Heterogeneity in subcutaneous adipose tissue morphology and metabolic complications in overweight and obese women

Gracie Vargas, Manisha Chandalia, Yongquan Jiang, Himara Davila, Massoud Motamedi, Nicola Abate

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4 Scopus citations

Abstract

Objective: The aim of this study was to assess morphological features of intact adipose tissue (AT) ex vivo from both subcutaneous (s.c.) abdominal and gluteal areas using a novel approach of multiphoton autofluorescence microscopy (MPAM) combined with second harmonic generation microscopy (SHGM), and to assess the relationship between morphological features in the two AT sites and insulin resistance to peripheral glucose disposal. Method: This study was a cross-sectional evaluation of AT morphology feature and peripheral insulin resistance. Subjects: Fourteen overweight/obese premenopausal women underwent body composition studies, hyperinsulinemic-euglycemic clamps, and needle biopsy of both the s.c. abdominal and gluteal AT areas. MPAM combined with SHGM was used to measure adipocyte maximal diameter and collagen fiber bundle thickness within a sampled image volume after three-dimensional visualization. Results: Higher body mass index (BMI) was associated with larger adipocyte diameter in s.c. abdominal, but not gluteal, AT. Higher adipocyte diameter was associated with higher pericellular collagen thickness. Adipocyte diameter in s.c. abdominal, but not gluteal, AT was associated positively with leptin and negatively with adiponectin plasma levels and peripheral glucose disposal rate. The latter correlation was no longer significant after adjustment for collagen thickness. Conclusion: In overweight/obese premenopausal women, larger adipocyte diameter in s.c. abdominal, but not gluteal, AT associates with low plasma adiponectin and systemic insulin resistance, and suggests that increased collagen thickness (obesity-related scarring) could contribute to these findings.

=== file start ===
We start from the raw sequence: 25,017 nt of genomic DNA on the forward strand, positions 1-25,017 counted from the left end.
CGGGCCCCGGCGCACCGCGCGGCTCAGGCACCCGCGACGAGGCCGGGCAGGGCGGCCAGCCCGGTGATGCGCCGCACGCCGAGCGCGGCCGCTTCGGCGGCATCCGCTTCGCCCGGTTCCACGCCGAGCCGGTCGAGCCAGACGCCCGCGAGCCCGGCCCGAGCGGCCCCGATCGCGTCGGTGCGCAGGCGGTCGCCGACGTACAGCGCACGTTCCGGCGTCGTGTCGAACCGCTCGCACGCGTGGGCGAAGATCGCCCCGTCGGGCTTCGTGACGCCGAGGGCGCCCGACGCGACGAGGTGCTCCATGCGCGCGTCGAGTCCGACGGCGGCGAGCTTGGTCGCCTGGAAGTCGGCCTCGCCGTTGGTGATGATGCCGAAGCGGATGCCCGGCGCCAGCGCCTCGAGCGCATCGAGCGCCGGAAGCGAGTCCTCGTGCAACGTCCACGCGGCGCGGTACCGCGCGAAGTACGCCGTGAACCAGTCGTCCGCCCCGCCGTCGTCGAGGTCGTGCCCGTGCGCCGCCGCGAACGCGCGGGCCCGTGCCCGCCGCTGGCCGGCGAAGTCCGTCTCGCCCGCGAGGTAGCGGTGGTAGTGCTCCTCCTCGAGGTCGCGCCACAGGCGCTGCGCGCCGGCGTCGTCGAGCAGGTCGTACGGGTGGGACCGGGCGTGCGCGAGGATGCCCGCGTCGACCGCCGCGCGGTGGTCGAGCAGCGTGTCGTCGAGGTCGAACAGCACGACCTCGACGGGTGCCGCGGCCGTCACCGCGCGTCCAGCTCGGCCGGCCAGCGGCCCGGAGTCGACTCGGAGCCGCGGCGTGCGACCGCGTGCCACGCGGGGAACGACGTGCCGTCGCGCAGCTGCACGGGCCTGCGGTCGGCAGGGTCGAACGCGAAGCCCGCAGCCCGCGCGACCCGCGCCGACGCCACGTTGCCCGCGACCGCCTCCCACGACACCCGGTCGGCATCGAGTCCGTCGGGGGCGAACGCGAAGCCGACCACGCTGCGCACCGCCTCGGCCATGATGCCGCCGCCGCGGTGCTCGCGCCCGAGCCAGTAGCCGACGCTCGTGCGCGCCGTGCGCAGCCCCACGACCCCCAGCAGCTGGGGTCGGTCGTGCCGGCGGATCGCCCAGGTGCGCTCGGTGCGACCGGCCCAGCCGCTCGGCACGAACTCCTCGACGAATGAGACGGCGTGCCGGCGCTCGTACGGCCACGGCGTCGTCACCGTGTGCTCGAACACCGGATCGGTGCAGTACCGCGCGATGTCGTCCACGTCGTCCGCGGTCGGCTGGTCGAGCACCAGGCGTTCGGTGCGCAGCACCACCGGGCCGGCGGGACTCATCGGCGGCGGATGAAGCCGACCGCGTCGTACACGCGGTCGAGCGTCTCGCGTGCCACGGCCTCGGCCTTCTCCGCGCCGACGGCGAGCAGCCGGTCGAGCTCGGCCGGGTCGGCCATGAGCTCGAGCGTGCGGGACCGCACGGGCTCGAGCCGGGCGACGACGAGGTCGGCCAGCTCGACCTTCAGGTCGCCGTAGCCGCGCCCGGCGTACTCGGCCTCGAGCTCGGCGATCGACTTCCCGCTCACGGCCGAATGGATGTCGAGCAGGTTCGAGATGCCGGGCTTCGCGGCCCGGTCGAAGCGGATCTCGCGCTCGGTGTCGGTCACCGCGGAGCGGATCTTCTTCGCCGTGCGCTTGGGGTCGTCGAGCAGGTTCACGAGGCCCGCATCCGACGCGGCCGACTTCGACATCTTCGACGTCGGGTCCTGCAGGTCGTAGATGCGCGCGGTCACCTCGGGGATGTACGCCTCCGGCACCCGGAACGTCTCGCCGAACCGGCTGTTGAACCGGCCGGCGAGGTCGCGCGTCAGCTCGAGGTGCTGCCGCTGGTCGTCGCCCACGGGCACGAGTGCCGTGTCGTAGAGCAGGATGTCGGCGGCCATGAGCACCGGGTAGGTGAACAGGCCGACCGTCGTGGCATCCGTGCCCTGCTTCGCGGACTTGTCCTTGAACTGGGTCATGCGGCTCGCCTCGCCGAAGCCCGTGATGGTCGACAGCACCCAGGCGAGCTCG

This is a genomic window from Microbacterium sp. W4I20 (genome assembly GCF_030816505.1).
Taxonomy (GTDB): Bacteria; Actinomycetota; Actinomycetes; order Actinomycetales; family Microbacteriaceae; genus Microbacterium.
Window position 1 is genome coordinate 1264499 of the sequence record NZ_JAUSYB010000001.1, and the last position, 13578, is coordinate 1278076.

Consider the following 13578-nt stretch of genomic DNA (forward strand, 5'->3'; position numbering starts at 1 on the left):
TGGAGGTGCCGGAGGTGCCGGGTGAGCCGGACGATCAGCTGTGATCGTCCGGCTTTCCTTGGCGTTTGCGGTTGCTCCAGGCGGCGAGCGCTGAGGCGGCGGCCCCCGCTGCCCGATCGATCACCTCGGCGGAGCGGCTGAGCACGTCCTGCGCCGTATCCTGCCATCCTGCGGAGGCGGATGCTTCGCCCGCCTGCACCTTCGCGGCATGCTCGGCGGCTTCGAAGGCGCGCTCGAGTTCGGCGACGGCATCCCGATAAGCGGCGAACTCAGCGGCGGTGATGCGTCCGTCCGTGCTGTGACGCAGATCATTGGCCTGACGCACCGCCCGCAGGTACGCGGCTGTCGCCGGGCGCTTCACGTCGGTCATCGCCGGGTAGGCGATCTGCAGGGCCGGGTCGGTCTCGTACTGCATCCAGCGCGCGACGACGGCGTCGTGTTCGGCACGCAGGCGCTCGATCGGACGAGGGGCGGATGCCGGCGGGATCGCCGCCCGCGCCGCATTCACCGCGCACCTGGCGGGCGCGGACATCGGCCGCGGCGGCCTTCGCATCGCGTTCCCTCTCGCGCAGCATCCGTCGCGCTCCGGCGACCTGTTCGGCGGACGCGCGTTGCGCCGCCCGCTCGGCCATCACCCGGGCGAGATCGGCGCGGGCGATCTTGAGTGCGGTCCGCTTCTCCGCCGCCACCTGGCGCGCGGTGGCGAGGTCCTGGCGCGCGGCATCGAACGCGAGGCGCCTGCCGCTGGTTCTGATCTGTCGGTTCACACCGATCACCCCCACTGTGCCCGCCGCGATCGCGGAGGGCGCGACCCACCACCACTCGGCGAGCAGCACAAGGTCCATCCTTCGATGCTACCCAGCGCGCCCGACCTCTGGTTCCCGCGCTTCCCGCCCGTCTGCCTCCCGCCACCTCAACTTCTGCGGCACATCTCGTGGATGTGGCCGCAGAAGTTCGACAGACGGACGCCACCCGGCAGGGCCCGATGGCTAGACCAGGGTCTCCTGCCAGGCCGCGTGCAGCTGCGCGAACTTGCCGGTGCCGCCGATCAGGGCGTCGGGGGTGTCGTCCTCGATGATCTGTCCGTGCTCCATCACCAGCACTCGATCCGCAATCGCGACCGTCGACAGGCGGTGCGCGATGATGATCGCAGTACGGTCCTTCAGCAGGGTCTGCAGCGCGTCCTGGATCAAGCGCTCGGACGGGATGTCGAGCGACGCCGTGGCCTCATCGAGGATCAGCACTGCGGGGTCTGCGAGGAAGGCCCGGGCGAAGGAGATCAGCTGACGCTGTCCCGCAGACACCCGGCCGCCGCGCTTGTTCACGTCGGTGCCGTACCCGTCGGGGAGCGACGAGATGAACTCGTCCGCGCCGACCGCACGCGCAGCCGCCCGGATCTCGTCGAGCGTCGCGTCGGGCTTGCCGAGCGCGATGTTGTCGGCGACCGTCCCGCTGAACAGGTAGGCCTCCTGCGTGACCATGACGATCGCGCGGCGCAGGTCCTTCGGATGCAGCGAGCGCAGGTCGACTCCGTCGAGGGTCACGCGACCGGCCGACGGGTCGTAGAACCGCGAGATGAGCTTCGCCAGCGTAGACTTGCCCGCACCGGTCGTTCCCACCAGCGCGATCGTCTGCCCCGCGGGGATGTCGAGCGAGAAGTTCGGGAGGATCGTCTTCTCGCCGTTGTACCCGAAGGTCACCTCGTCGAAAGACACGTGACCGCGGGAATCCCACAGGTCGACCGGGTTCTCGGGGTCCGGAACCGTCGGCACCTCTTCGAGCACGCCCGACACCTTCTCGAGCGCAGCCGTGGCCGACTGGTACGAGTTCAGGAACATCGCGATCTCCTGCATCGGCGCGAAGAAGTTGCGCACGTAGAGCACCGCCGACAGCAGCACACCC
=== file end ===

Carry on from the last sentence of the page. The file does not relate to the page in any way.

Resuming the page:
Original languageEnglish (US)
Pages (from-to)276-282
Number of pages7
JournalMetabolic Syndrome and Related Disorders
Volume11
Issue number4
DOIs
StatePublished - Aug 1 2013

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ASJC Scopus subject areas

  • Endocrinology, Diabetes and Metabolism
  • Internal Medicine

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